The number of openly gay governors in
the United States went from one to three following Tuesday's midterm
Jared Polis, a Democrat, defeated
Republican challenger Heidi Ganahl to win re-election in Colorado.
Governor Jared Polis marries longtime partner Marlon Reis.)
Voters in Massachusetts and Oregon made
history by electing two openly gay Democrats to lead their states.
Maura Healey won the race for
Massachusetts governor, defeating Geoff Diehl, a former state
representative. Former President Donald Trump had endorsed Diehl's
Healey served as Massachusetts attorney
general since 2015. She is also the first woman elected to the office
and the state's first Democrat since Governor Deval Patrick left
office in 2014.
Speaking to supporters on Tuesday,
Healey talked about the historic nature of her victory.
“Tonight, I want to say something to
every little girl, and every young LGBTQ person out there,” she
said. “I hope tonight shows you that you can be whatever, whoever
you want to be. I stand before you tonight, proud to be the first
woman and the first gay person ever elected Governor of
In Oregon, Tina Kotek defeated
Republican Christine Drazan to become the state's first openly gay
governor. Kotek previously made history as the first out lesbian
speaker of any state House in the nation.
Kotek succeeds Democratic Governor Kate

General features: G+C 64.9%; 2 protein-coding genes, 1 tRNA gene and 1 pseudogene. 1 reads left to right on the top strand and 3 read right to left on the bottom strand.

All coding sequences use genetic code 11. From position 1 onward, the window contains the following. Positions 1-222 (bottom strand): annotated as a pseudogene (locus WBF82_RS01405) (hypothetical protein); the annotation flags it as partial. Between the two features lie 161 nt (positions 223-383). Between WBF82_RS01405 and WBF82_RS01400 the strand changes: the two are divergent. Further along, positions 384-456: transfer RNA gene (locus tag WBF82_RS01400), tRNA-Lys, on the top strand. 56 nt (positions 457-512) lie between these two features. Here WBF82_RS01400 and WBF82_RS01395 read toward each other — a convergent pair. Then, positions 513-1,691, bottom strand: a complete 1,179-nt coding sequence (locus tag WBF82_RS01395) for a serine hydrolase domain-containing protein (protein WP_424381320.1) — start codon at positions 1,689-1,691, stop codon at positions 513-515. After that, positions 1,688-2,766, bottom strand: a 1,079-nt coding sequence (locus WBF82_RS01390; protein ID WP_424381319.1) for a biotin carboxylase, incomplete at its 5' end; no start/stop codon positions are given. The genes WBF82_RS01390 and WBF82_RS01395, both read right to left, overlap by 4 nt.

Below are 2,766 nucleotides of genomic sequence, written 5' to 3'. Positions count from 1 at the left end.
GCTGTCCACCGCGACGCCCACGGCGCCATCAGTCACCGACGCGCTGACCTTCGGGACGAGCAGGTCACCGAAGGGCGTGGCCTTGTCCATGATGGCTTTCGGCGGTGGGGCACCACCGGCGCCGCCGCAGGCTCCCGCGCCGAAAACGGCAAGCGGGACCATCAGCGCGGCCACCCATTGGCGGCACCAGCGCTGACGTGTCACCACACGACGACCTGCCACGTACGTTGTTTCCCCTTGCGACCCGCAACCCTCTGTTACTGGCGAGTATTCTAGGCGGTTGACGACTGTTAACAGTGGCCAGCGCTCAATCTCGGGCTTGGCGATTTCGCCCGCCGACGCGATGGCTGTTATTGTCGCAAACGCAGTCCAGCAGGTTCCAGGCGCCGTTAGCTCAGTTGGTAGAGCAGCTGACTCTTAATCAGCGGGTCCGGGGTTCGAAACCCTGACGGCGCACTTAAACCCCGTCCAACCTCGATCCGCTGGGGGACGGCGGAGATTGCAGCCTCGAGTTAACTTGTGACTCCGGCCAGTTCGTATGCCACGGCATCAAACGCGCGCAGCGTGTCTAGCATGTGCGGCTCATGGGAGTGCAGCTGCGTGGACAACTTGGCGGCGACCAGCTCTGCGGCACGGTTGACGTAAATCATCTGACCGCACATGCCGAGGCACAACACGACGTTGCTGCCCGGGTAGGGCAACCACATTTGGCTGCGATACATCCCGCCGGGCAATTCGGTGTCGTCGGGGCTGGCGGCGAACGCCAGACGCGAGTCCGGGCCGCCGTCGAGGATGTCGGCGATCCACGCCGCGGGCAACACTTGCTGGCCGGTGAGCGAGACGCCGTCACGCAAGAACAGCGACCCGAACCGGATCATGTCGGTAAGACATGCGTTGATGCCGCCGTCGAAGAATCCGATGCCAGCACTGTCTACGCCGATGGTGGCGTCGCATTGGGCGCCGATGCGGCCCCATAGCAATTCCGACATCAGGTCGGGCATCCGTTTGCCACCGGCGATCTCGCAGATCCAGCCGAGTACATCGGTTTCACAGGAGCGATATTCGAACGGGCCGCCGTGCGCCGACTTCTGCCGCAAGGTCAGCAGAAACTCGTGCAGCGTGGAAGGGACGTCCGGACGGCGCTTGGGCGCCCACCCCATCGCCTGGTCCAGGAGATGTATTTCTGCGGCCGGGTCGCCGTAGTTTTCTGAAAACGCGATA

Brown, who is bisexual.
A Republican has not held the state's
highest office since 1987. But this year's election was the tightest
in years and the most expensive ever with a combined $68.9 million
raised by candidates, according to state data.
Annise Parker, president and CEO of the
LGBTQ Victory Fund, which works to elect openly LGBTQ candidates,
described Kotek's win as inspirational for the LGBTQ community.
“With anti-LGBTQ attacks sweeping the
country, her election will also surely inspire many other LGBTQ
leaders to run for office,” Parker said.
The Victory Fund announced on Wednesday
that a record number of LGBTQ candidates had won on Tuesday. The
group said that at least 340 LGBTQ candidates running in the midterms
have won their elections, surpassing the previous record of 336 set
in 2020. “To reach equitable representation, the U.S. must elect
over 35,000 more out LGBTQ people to office,” the group said.